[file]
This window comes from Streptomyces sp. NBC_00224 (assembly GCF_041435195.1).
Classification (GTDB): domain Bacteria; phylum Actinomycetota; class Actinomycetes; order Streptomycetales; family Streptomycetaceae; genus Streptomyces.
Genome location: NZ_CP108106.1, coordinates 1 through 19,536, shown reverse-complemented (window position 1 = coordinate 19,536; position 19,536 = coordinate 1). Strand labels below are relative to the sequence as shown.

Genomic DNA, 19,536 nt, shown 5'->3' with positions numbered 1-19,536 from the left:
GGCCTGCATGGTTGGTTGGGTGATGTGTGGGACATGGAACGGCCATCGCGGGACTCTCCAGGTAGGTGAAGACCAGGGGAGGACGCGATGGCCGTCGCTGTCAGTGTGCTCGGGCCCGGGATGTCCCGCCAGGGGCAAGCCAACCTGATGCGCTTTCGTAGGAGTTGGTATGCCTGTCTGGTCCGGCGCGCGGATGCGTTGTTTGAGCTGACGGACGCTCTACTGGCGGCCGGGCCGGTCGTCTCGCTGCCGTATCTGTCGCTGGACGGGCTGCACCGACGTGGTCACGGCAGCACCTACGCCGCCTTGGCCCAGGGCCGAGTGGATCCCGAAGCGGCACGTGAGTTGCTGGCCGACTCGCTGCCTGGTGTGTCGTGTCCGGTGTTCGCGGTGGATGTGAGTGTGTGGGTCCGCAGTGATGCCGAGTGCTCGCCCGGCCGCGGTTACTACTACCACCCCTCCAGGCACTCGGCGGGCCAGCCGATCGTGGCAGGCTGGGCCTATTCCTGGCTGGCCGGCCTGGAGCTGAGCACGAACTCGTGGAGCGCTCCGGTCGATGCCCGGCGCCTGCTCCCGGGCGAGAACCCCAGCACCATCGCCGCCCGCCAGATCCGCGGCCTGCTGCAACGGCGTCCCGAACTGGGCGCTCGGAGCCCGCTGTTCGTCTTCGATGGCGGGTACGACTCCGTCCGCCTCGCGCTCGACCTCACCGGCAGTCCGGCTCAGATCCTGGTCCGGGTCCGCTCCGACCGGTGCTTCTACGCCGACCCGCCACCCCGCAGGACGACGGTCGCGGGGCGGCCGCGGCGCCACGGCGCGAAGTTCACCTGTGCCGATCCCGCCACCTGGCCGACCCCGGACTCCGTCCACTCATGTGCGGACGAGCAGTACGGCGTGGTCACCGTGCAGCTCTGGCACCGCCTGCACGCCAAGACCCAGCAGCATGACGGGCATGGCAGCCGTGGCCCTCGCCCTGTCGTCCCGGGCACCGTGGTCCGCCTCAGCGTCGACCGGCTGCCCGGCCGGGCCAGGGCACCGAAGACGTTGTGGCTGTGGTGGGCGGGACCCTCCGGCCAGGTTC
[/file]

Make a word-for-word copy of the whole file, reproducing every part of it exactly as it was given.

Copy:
This window comes from Streptomyces sp. NBC_00224 (assembly GCF_041435195.1).
Classification (GTDB): domain Bacteria; phylum Actinomycetota; class Actinomycetes; order Streptomycetales; family Streptomycetaceae; genus Streptomyces.
Genome location: NZ_CP108106.1, coordinates 1 through 19,536, shown reverse-complemented (window position 1 = coordinate 19,536; position 19,536 = coordinate 1). Strand labels below are relative to the sequence as shown.

Genomic DNA, 19,536 nt, shown 5'->3' with positions numbered 1-19,536 from the left:
GGCCTGCATGGTTGGTTGGGTGATGTGTGGGACATGGAACGGCCATCGCGGGACTCTCCAGGTAGGTGAAGACCAGGGGAGGACGCGATGGCCGTCGCTGTCAGTGTGCTCGGGCCCGGGATGTCCCGCCAGGGGCAAGCCAACCTGATGCGCTTTCGTAGGAGTTGGTATGCCTGTCTGGTCCGGCGCGCGGATGCGTTGTTTGAGCTGACGGACGCTCTACTGGCGGCCGGGCCGGTCGTCTCGCTGCCGTATCTGTCGCTGGACGGGCTGCACCGACGTGGTCACGGCAGCACCTACGCCGCCTTGGCCCAGGGCCGAGTGGATCCCGAAGCGGCACGTGAGTTGCTGGCCGACTCGCTGCCTGGTGTGTCGTGTCCGGTGTTCGCGGTGGATGTGAGTGTGTGGGTCCGCAGTGATGCCGAGTGCTCGCCCGGCCGCGGTTACTACTACCACCCCTCCAGGCACTCGGCGGGCCAGCCGATCGTGGCAGGCTGGGCCTATTCCTGGCTGGCCGGCCTGGAGCTGAGCACGAACTCGTGGAGCGCTCCGGTCGATGCCCGGCGCCTGCTCCCGGGCGAGAACCCCAGCACCATCGCCGCCCGCCAGATCCGCGGCCTGCTGCAACGGCGTCCCGAACTGGGCGCTCGGAGCCCGCTGTTCGTCTTCGATGGCGGGTACGACTCCGTCCGCCTCGCGCTCGACCTCACCGGCAGTCCGGCTCAGATCCTGGTCCGGGTCCGCTCCGACCGGTGCTTCTACGCCGACCCGCCACCCCGCAGGACGACGGTCGCGGGGCGGCCGCGGCGCCACGGCGCGAAGTTCACCTGTGCCGATCCCGCCACCTGGCCGACCCCGGACTCCGTCCACTCATGTGCGGACGAGCAGTACGGCGTGGTCACCGTGCAGCTCTGGCACCGCCTGCACGCCAAGACCCAGCAGCATGACGGGCATGGCAGCCGTGGCCCTCGCCCTGTCGTCCCGGGCACCGTGGTCCGCCTCAGCGTCGACCGGCTGCCCGGCCGGGCCAGGGCACCGAAGACGTTGTGGCTGTGGTGGGCGGGACCCTCCGGCCAGGTTC